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TITLEAll is One: Becoming Indigenous and Bahá'í in Global North America
AUTHOR 1Chelsea Horton
ABSTRACTNative-American identity, conversion, and community, as viewed through the lens of the Bahá'í Faith. For some, converting to the Bahá'í Faith accompanied a voyage of self-discovery toward indigenous identity. Link to thesis (offsite).
NOTES Dissertation for PhD in History, University of British Columbia (Vancouver).
TAGS- Interfaith dialogue; Native Americans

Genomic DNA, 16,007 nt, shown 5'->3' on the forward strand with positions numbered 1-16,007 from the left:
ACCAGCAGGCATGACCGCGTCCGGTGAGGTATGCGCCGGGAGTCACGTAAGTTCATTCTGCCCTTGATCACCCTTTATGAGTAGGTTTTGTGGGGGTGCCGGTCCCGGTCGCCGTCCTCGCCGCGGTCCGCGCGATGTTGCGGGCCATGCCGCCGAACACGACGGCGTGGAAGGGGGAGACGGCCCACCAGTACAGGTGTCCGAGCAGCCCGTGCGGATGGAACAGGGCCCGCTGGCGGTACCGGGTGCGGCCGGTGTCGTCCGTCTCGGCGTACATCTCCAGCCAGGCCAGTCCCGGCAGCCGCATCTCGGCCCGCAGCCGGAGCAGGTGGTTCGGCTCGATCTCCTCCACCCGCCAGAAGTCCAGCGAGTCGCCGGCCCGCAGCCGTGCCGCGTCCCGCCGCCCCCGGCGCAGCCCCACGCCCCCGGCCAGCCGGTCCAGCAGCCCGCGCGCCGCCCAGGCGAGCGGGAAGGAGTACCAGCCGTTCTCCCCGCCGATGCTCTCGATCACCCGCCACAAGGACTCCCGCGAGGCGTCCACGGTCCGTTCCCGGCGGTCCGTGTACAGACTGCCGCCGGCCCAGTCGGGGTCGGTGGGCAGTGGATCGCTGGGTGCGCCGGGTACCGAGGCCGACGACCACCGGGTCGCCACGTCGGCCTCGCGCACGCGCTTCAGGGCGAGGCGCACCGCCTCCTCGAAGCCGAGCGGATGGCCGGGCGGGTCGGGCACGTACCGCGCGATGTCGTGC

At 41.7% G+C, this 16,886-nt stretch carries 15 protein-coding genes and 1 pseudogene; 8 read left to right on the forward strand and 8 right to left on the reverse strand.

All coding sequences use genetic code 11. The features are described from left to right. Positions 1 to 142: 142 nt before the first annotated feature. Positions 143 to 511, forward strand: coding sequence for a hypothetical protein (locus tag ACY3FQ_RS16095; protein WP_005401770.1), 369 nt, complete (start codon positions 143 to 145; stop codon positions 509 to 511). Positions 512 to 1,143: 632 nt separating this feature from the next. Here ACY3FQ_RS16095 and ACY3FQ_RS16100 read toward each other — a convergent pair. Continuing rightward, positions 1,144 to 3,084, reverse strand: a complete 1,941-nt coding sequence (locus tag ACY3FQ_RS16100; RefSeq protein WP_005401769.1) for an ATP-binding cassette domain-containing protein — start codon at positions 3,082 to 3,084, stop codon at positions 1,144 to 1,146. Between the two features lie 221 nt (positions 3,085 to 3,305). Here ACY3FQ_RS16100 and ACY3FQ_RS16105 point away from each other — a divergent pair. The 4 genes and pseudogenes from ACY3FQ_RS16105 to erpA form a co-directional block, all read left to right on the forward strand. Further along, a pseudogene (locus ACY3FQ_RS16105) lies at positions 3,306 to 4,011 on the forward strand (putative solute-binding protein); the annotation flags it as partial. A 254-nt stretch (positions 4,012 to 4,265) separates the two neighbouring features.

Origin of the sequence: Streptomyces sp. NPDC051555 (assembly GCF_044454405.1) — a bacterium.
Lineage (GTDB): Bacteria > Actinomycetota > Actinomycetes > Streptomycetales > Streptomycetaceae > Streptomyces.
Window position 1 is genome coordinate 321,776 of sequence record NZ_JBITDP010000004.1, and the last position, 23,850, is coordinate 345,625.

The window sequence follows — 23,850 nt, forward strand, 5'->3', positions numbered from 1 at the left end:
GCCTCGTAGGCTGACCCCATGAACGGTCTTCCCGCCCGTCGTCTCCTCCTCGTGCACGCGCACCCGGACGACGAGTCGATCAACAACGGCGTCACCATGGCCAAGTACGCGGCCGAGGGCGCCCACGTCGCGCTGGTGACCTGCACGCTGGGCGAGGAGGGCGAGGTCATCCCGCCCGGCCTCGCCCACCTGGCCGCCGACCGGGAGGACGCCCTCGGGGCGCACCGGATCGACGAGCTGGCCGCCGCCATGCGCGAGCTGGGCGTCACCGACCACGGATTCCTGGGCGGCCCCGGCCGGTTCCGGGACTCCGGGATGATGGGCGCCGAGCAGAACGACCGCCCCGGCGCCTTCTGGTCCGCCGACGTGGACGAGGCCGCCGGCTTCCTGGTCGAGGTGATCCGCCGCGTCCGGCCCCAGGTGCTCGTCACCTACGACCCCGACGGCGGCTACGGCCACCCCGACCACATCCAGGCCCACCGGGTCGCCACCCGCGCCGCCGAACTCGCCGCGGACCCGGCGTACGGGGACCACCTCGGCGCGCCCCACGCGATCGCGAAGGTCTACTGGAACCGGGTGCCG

Abstract: This study offers fresh perspective on Indigenous identity, conversion, and community. It does so through the little-studied lens of the Baha’i Faith, a religion of mid-nineteenth-century Iranian origin based on principles of oneness and a global vision of “unity in diversity.” Several thousand Indigenous people “declared” (or converted, as other faiths more commonly put it) as Baha’is in North America during the second half of the twentieth century. This study considers, by way of oral history, how and why Indigenous individuals from a broad range of backgrounds in both Canada and the United States, people who now share a sense of community, became Baha’is in this period. It demonstrates the dynamic interplay between their practices of Indigenous identities and of the Baha’i religion. Indeed, challenging conventional (and colonial) readings of Indigenous conversion and identity, which frame the first as assimilation and the second as static, this study illustrates that for many Indigenous adherents the process of becoming Baha’i was at once a process of becoming Indigenous. For some, becoming a Baha’i served to strengthen an existing sense of self as Indigenous, outside colonial strictures. For others, it was in fact through their Baha’i observance that they came to openly identify as Indigenous for the first time. Baha’i declaration and practice also brought adherents into new Indigenous and intercultural interaction, both in and outside the Baha’i community. Indigenous Baha’is often worked to realize their religious vision of peace and unity in diversity through outreach and service among other Indigenous people, in North America and elsewhere. In the process, they produced a sense of global Indigenous identification and made multiple contributions to such fields as Indigenous health, education, and cultural revitalization. In building Baha’i community, specifically, they also forged striking relationships of mutual respect with non-Indigenous adherents, while also confronting colonial tensions of intercultural communication and normative patterns of non-Indigenous practice and privilege. This study, then, further illuminates the pain and the promise of forging unity in diversity in Indigenous, and global, North America.
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